Welcome to the Quilting Board!

Already a member? Login above
loginabove
OR
To post questions, help other quilters and reduce advertising (like the one on your left), join our quilting community. It's free!

Page 1 of 2 1 2 LastLast
Results 1 to 10 of 12

Thread: Do you like silk thread??

  1. #1
    Junior Member fallonquilter's Avatar
    Join Date
    Jul 2011
    Location
    Fallon, Nevada
    Posts
    102
    Blog Entries
    3

    Do you like silk thread??

    I found some old soft silk thread at a garage sale and tried it for hand embroidery. I really liked it. It was smooth as butter. What do you think of it?

  2. #2
    Super Member
    Join Date
    Feb 2013
    Location
    Rapid City, SD
    Posts
    4,178
    I've never used it for hand embroidery. I have used it for hand applique but actually prefer Bottom Line now. People sometimes have a hard time getting a knot to stay in silk thread. How many strands did you use for the hand embroidery?

  3. #3
    Super Member hopetoquilt's Avatar
    Join Date
    Aug 2010
    Location
    New Jersey
    Posts
    2,866
    Love it for hand stitch binding and needle turn appliqué. Sinks into fabric beautifully

  4. #4
    Super Member DOTTYMO's Avatar
    Join Date
    Jun 2010
    Location
    England Alton Towers
    Posts
    3,936
    Blog Entries
    1
    I love a silk thread for all hand work. The colour seems to blend into the fabric especially in hand applique and binding.the thread is beautiful and does not require waxing as you work . Only problem is the price.
    Finished is better than a UFO

  5. #5
    Super Member ckcowl's Avatar
    Join Date
    Feb 2009
    Location
    Northern Michigan
    Posts
    9,318
    i use Alot of silk thread! i use it for hand piecing, for applique (hand and machine), bindings- sometimes i even quilt with silk- although that gets pretty expensive-so it's reserved for the really special quilts! silk thread is fine, lint free, strong, great colors available. I love working with silk thread! been using it for a number of years now.
    hiding away in my stash where i'm warm, safe and happy

  6. #6
    Moderator QuiltnNan's Avatar
    Join Date
    Mar 2011
    Location
    western NY formerly MN, FL, NC, SC
    Posts
    32,923
    Blog Entries
    15
    i love silk thread. it was introduced to me at a hand applique class. so easy to hide those stitches!
    Nancy in western NY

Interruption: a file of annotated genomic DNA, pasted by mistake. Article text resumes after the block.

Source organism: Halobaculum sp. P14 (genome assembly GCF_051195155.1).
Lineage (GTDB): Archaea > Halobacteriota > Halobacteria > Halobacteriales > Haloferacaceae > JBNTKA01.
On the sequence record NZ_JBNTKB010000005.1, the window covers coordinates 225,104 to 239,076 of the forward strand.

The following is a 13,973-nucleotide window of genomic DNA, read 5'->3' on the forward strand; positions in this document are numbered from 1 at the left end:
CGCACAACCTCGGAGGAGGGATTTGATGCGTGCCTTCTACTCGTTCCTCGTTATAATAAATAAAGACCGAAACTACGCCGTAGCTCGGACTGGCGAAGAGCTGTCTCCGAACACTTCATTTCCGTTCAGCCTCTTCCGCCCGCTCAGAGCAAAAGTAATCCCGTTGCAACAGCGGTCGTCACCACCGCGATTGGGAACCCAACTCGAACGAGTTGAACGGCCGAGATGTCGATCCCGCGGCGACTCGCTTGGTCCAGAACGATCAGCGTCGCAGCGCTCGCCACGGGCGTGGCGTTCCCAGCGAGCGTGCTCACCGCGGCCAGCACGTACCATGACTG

7. #7
    Junior Member
    Join Date
    Mar 2013
    Posts
    221
    Used to use it for beading (heavier weight, of course) and recently used some for hand quilting practice. Very smooth, very pretty, not as firm as quilting cotton.

  8. #8
    Senior Member
    Join Date
    Jun 2011
    Location
    Long Island, New York
    Posts
    994
    I like silk thread for hand sewing binding to back of quilt.

  9. #9
    Power Poster dunster's Avatar
    Join Date
    Mar 2009
    Location
    Albany, Oregon
    Posts
    10,704
    I use it for hand applique. I'd use it more if it weren't so expensive.

  10. #10
    Super Member Jan in VA's Avatar
    Join Date
    Aug 2010
    Location
    Central Virginia in the Foothills of the Blue Ridge Mtns.
    Posts
    6,143
    I imagine the 'thread' you are using for embroidery is a bit different than the 'thread' the rest of us are talking about using for appliques and bindings. Embroidery thread is usually a bit thicker so you can actually see the stitches. For sewing it is designed to virtually become invisible.
    As an infrequent appliquer, I love silk thread because it hides a multitude of my sins and blends well with the colors of the appliques, allowing me to keep just a few colors of thread on hand.
    I have worked with silk embroidery thread and it makes me feel so classy when I'm using it!

    Jan in VA
    Jan in VA
    Living in the foothills
    peacefully colors my world.

Page 1 of 2 1 2 LastLast

Posting Permissions

  • You may not post new threads
  • You may not post replies
  • You may not post attachments
  • You may not edit your posts
  •  

SEO by vBSEO ©2011, Crawlability, Inc.